CNO increased neuronal activity in a dose- and time-dependent fashion as measured by both LFP and single unit firing rate (Figures -). With respect to the dose-dependent change in neuronal activity, we found that treatment of hM3Dq mice with saline () or 0.03 mg/kg () CNO produced no significant change in the LFP or in single unit firing, consistent with the lack of behavioral affects of these doses. However, doses of 0.1 mg/kg to 1 mg/kg elicited successively greater increases in power of the gamma frequency band of the LFP (). At the sub-convulsive doses of 0.1 mg/kg and 0.3 mg/kg, increased power in the gamma frequency band was seen in the LFP, with 0.3 mg/kg eliciting a greater magnitude of gamma power increase (). In addition, during the period of increased gamma power we found an increase in the firing rate of hippocampal interneurons (Figures -). Treatment of hM3Dq mice with convulsant doses of CNO (0.5, 1 and 5 mg/kg) induced striking alterations in neuronal activity evident in both LFP and single unit activity (). Notably, spectral analyses of LFP activity revealed an increase in gamma power preceding the onset of seizures (Figure , ). Analyses of single neuron firing frequency revealed an increase in interneuron firing frequency that coincided with the increased gamma power in the LFP. This pattern of single neuron firing persisted until the onset of seizures, at which point interneuron firing dramatically decreased (Figures -). By contrast, treatment of hM3Dq mice with saline induced no significant change in LFPs or the firing frequency of interneurons (). Likewise, treatment of control mice with either CNO or saline induced no significant change in LFP spectral parameters or firing rate of interneurons ().
CNO dose-dependently increase neuronal activity and gamma power in hM3Dq mice
Local field potential and single unit recordings from hippocampus of control and hM3Dq animals administered either saline or 1 mg/kg CNO subcutaneously
We also assessed the time-dependent changes in neuronal activity following CNO administration. The effect of CNO on the LFP, as measured by changes in gamma power, was first seen between 5 and 10 minutes after CNO administration and peaked between 45 and 50 minutes for all doses tested (). To determine the duration of CNO effects on neuronal activity, we administered CNO (0.3 mg/kg or 0.5 mg/kg) and recorded LFP for 24 hours (n=3 mice for 0.3 mg/kg; n=2 mice for 0.5 mg/kg). At both doses tested, the CNO-induced increase in gamma power persisted for approximately 9 hr (), paralleling the pattern we observed in locomotor activity (). These data suggest that the offset kinetics are not dependent on CNO dose. Moreover, 24 hours after the first 0.3 mg/kg dose, we readministered CNO (0.3 mg/kg) to the same mice and found no significant difference in peak gamma power response or duration of this response between day 1 and day 2, indicating that sensitivity to CNO, at least with 24 hours between administrations, was unaltered by such long-lasting effects ().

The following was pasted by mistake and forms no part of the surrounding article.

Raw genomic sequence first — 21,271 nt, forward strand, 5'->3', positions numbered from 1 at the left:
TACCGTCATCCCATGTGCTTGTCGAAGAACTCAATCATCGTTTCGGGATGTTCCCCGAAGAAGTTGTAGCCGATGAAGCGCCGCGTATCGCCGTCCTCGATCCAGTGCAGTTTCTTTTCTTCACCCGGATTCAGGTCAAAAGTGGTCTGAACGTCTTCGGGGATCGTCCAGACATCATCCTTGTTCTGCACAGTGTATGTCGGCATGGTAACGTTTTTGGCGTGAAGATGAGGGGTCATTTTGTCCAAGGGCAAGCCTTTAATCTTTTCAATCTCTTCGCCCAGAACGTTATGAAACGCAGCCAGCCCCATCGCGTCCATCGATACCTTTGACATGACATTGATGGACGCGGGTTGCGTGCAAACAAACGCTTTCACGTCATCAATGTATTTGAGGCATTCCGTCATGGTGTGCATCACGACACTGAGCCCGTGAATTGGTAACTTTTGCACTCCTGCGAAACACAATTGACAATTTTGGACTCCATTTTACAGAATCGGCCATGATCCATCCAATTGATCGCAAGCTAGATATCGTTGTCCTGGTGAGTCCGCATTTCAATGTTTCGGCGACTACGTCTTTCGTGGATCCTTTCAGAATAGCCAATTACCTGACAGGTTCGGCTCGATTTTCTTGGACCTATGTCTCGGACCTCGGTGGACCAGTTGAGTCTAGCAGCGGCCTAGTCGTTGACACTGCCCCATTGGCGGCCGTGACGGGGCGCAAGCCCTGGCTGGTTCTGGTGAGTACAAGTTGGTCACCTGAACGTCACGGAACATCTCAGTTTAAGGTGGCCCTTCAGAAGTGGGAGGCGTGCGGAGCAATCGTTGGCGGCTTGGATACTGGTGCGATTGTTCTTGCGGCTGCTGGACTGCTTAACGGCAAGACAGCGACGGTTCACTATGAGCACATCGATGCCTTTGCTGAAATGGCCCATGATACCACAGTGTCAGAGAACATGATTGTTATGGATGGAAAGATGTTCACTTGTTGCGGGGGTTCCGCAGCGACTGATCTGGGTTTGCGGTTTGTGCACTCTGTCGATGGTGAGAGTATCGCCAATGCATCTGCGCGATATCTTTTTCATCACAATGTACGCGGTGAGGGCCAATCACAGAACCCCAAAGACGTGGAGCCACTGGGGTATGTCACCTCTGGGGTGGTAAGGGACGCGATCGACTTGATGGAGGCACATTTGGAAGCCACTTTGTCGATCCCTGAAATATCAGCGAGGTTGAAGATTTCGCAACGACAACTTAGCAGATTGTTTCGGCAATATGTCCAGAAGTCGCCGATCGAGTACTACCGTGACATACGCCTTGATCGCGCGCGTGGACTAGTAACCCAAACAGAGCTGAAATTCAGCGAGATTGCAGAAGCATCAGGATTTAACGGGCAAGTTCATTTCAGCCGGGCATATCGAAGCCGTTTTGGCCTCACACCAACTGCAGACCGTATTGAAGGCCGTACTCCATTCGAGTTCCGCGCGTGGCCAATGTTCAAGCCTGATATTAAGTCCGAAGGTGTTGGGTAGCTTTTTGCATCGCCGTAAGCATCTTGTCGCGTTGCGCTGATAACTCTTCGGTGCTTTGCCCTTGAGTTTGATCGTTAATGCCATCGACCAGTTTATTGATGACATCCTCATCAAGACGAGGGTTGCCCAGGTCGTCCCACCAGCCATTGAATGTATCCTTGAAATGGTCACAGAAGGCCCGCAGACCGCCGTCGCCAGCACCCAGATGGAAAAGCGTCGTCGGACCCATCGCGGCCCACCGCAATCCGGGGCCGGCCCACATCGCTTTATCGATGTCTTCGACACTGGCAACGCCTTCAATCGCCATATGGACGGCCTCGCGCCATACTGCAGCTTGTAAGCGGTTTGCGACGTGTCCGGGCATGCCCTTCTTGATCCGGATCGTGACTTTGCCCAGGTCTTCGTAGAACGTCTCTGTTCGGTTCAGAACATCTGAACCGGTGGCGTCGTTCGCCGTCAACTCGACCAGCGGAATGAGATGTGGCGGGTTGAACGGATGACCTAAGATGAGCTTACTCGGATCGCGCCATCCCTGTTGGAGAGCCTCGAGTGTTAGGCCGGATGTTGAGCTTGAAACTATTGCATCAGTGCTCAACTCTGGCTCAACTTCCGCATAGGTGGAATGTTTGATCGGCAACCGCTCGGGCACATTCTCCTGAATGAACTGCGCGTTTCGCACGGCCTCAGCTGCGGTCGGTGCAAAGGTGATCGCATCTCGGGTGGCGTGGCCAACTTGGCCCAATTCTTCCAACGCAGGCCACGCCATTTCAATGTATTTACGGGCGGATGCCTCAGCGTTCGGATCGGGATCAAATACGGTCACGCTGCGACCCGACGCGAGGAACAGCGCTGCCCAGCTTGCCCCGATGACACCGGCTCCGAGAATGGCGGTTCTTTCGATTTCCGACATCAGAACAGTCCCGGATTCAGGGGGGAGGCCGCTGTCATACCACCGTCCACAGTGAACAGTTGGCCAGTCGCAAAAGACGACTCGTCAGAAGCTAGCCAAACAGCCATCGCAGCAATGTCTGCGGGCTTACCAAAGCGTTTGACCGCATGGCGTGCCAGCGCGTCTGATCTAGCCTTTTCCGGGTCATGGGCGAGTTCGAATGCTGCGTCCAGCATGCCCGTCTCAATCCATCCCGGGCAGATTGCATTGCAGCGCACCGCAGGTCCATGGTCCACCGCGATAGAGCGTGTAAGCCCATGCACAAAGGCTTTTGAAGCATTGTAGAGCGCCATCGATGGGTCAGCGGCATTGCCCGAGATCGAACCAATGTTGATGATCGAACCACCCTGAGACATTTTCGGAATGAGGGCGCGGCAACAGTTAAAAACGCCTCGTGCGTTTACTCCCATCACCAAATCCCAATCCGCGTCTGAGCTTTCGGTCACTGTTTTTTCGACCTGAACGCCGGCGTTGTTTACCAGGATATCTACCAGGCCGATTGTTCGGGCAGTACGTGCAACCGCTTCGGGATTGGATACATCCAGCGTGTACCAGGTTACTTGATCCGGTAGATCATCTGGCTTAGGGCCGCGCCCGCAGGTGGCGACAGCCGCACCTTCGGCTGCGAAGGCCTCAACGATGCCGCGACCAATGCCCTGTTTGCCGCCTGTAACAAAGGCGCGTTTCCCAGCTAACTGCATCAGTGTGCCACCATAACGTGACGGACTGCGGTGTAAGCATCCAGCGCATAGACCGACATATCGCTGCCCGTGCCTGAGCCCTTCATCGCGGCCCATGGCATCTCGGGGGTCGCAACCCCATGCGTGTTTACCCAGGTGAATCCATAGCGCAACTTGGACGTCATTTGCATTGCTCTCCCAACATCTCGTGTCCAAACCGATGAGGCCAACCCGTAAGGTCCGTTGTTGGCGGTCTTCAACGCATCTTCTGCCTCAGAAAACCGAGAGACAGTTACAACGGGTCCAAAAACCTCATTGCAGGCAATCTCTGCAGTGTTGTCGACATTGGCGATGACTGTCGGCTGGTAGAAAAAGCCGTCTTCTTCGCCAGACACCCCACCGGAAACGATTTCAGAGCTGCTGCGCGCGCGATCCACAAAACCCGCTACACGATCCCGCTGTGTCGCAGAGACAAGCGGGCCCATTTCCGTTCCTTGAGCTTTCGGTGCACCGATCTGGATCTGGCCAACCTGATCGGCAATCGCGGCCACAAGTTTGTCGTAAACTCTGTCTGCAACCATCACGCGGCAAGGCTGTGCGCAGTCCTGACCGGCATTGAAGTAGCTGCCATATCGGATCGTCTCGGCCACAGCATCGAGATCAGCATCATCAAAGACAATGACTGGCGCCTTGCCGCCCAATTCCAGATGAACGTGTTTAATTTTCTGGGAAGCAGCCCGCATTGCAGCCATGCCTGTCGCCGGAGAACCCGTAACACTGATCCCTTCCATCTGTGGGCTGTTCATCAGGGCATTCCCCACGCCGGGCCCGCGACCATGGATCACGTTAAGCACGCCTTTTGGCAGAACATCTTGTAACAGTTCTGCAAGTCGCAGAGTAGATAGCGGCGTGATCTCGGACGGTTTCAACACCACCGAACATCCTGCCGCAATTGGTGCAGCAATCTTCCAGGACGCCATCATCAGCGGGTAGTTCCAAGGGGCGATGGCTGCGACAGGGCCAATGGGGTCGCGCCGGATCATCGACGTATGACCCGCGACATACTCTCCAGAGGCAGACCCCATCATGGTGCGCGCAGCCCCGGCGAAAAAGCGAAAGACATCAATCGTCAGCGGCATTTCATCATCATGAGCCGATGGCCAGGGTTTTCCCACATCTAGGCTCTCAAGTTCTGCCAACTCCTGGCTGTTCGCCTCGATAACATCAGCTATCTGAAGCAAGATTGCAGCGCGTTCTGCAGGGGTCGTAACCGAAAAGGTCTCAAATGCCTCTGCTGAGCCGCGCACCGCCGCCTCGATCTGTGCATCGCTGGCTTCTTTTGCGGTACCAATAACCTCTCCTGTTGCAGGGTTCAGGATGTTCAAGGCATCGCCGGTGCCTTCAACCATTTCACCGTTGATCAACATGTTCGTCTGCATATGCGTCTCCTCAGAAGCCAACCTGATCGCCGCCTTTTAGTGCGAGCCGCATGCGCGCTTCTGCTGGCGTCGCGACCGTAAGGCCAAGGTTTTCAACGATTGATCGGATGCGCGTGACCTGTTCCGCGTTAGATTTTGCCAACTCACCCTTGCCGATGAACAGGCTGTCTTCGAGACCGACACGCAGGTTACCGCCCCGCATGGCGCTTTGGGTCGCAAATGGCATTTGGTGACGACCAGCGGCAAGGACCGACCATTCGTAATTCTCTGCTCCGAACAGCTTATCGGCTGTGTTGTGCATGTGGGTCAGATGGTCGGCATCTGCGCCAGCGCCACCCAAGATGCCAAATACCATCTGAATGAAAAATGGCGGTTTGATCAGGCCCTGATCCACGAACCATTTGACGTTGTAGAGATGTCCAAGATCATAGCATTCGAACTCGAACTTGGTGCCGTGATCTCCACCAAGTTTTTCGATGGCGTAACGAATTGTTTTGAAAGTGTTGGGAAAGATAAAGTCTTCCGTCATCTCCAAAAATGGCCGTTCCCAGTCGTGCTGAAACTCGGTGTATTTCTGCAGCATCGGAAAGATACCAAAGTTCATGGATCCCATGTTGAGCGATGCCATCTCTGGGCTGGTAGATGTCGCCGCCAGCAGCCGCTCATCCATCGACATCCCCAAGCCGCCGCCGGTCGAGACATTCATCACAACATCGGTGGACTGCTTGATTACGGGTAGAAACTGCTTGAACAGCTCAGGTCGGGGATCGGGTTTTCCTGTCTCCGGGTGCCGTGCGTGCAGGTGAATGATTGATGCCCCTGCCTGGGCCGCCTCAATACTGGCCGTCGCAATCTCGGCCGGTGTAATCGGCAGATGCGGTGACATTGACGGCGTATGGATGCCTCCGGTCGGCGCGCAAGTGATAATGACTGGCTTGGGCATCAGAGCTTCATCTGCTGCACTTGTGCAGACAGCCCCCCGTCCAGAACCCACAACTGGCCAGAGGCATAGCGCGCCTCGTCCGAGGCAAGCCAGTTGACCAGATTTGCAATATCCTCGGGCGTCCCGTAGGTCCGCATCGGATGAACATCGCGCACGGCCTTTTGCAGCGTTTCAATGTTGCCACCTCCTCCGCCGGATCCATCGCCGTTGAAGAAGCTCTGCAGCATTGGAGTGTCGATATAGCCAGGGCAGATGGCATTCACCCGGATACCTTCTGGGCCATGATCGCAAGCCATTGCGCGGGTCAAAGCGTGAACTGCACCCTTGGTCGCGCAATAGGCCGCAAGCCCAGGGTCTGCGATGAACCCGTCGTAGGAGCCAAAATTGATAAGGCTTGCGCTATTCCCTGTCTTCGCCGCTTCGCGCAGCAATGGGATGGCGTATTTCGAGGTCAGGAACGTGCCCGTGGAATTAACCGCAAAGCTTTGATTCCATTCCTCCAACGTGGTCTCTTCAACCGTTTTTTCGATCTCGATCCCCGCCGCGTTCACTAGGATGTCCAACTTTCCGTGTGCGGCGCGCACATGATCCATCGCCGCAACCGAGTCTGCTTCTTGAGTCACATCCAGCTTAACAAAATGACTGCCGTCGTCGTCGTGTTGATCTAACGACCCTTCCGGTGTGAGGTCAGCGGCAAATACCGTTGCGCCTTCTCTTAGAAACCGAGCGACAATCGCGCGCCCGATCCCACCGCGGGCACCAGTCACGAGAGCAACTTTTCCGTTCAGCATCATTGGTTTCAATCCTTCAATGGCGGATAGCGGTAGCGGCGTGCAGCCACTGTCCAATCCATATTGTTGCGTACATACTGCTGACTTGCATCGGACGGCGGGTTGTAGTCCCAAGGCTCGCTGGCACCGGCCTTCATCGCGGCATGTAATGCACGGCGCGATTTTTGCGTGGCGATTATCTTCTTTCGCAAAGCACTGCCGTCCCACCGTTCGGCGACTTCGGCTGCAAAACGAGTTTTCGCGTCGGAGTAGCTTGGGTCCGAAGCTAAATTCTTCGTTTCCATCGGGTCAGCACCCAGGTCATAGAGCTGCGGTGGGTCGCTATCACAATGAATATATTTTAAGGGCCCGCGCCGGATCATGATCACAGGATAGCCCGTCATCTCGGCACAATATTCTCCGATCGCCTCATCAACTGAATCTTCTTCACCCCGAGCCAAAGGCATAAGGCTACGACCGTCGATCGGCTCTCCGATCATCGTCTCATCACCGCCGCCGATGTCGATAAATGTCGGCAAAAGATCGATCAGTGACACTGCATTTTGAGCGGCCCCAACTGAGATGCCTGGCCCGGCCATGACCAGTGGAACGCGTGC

Efficiency of Tet-Off System in hM3Dq Mice
As described above, doxycycline virtually eliminated hM3Dq protein expression as assessed by radioligand binding assays, Western blot analysis and immunofluorescence microscopy. To assess whether doxycycline also eliminates the behavioral and electrophysiological responses to CNO, hM3Dq mice were treated with doxycycline for 4 weeks and behavioral and electrophysiological responses to CNO were assessed (n=5 hM3Dq; n=5 control). CNO (0.3 and 5 mg/kg) induced no locomotor response with respect to either total distance traveled () or repetitive beam breaks () in hM3Dq mice treated with doxycycline (n=5 mice). Moreover, behavioral seizures and alterations in LFP, as measured by spectral analysis, were notably absent from hM3Dq mice administered CNO (5 mg/kg) during doxycycline treatment (; n=3 mice). To assess the reversibility of doxycycline suppression of transgene expression on the electrophysiological response, administration of doxycycline was terminated and four weeks later the same mice were treated again with CNO (5 mg/kg) (). In this case, CNO induced increased power in the gamma frequency band as detected by LFP recordings as well as behavioral seizures culminating in SE and death, thereby demonstrating both the reversibility of doxycycline suppression of transgene expression and the specificity of CNO’s effects for the hM3Dq receptor.
Doxycycline treatment of hM3Dq animals prevents CNO induced behavioral and electrophysiological changes